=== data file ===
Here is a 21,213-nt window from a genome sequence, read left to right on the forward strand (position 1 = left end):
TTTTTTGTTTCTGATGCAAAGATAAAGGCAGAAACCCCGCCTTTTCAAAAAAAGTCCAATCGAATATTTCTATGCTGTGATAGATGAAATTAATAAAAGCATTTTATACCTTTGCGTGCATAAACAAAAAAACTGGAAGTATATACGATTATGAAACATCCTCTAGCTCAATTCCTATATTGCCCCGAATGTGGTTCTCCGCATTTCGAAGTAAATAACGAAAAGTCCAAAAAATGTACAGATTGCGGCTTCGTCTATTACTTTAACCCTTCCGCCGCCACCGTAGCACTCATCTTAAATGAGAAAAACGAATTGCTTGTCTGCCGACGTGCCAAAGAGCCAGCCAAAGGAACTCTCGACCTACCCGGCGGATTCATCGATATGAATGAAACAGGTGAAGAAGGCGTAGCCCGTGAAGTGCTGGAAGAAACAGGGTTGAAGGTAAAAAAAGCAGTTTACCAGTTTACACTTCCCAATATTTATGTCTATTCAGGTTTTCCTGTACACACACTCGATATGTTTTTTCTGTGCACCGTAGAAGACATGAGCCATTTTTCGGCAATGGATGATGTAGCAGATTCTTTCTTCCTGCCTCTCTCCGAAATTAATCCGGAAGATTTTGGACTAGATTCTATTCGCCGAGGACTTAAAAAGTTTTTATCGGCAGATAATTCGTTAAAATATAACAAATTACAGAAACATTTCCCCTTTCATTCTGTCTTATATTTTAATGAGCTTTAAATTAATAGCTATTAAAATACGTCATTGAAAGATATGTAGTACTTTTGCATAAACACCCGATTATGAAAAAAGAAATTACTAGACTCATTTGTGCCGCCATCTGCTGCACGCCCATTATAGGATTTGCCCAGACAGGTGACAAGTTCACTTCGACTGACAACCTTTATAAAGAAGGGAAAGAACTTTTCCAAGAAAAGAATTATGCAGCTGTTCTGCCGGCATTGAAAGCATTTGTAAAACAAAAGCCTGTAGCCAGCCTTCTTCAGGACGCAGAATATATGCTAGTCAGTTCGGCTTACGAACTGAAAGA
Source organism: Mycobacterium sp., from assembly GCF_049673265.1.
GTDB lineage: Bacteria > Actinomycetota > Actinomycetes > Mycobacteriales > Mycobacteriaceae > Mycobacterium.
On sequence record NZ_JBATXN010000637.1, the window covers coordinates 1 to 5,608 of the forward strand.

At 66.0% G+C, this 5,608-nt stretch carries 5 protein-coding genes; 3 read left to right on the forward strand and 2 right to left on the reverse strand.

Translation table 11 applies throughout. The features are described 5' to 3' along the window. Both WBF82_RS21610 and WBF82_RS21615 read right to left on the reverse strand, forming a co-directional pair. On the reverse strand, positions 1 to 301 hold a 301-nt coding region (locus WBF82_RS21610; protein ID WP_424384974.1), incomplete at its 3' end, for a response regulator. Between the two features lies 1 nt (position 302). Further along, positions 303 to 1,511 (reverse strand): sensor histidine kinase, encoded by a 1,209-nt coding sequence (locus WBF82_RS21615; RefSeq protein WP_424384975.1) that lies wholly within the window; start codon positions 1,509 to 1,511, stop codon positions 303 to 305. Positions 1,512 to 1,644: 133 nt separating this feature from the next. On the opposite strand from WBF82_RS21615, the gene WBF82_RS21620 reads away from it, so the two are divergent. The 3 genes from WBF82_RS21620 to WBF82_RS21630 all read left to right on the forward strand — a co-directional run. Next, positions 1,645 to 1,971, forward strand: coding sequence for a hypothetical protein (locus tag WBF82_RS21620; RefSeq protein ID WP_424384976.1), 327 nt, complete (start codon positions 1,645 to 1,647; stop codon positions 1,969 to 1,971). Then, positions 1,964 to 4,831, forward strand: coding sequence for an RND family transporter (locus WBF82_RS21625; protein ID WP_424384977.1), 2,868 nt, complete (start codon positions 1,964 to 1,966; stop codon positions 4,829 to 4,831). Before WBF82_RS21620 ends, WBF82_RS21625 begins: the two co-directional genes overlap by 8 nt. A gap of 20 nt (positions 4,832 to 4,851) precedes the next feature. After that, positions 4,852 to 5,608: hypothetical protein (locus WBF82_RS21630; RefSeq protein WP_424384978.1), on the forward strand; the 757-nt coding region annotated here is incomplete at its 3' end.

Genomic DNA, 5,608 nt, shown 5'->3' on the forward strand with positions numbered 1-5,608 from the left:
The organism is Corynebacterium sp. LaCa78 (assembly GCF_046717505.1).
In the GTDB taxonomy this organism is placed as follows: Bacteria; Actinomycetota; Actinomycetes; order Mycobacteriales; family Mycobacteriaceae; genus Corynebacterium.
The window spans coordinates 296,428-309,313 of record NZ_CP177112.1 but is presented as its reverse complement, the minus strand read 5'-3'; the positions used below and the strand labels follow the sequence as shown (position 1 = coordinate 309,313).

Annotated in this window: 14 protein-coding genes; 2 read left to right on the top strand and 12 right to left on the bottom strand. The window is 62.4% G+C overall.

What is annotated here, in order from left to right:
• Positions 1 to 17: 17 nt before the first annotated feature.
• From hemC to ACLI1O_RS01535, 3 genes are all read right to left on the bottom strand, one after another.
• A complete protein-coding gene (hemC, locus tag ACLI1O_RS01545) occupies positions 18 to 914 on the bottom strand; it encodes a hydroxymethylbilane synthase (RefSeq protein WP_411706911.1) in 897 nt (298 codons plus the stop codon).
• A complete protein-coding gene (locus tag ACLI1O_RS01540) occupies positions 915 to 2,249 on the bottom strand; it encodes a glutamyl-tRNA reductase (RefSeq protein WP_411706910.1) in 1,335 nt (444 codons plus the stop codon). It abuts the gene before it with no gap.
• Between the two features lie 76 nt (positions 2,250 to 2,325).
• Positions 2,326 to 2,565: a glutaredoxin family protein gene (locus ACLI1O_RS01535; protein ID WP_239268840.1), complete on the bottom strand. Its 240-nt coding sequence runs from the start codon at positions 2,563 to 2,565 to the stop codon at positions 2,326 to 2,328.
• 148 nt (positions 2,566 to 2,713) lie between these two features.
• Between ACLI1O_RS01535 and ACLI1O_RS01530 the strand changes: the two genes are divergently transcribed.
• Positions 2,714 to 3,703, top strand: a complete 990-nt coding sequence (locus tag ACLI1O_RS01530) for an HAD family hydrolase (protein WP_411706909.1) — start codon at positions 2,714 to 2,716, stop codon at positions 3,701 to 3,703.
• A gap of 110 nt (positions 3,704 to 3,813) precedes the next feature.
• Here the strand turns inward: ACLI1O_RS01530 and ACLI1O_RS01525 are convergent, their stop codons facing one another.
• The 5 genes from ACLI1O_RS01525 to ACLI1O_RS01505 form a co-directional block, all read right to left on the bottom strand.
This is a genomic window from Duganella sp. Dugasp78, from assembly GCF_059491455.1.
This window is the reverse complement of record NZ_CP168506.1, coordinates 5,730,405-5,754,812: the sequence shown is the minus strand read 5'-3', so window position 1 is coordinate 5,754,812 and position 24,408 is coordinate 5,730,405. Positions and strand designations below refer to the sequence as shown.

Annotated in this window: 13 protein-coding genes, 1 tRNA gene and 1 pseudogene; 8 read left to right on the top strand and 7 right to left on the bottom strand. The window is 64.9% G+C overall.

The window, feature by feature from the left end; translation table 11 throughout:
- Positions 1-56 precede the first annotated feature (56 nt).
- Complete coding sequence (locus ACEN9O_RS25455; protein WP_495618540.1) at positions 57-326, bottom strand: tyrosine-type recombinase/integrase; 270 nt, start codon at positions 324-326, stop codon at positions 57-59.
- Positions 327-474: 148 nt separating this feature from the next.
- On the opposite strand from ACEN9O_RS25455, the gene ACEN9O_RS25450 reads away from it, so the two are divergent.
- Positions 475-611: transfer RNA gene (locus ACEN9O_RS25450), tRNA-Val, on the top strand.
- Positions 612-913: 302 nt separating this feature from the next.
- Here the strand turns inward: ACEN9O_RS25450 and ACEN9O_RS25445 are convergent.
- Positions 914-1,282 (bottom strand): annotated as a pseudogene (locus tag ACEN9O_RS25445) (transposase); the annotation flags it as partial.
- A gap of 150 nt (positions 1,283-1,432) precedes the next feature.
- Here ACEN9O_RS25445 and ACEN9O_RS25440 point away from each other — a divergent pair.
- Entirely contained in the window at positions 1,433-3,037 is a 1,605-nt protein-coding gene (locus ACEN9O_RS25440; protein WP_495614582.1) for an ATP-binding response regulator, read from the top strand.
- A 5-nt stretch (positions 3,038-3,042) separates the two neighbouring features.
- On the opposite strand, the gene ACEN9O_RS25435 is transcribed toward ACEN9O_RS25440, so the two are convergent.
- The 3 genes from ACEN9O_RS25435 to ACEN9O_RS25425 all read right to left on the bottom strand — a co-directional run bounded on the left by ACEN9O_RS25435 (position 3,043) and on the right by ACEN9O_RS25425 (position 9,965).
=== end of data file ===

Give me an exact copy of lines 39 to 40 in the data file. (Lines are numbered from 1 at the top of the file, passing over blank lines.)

- Here ACEN9O_RS25445 and ACEN9O_RS25440 point away from each other — a divergent pair.
- Entirely contained in the window at positions 1,433-3,037 is a 1,605-nt protein-coding gene (locus ACEN9O_RS25440; protein WP_495614582.1) for an ATP-binding response regulator, read from the top strand.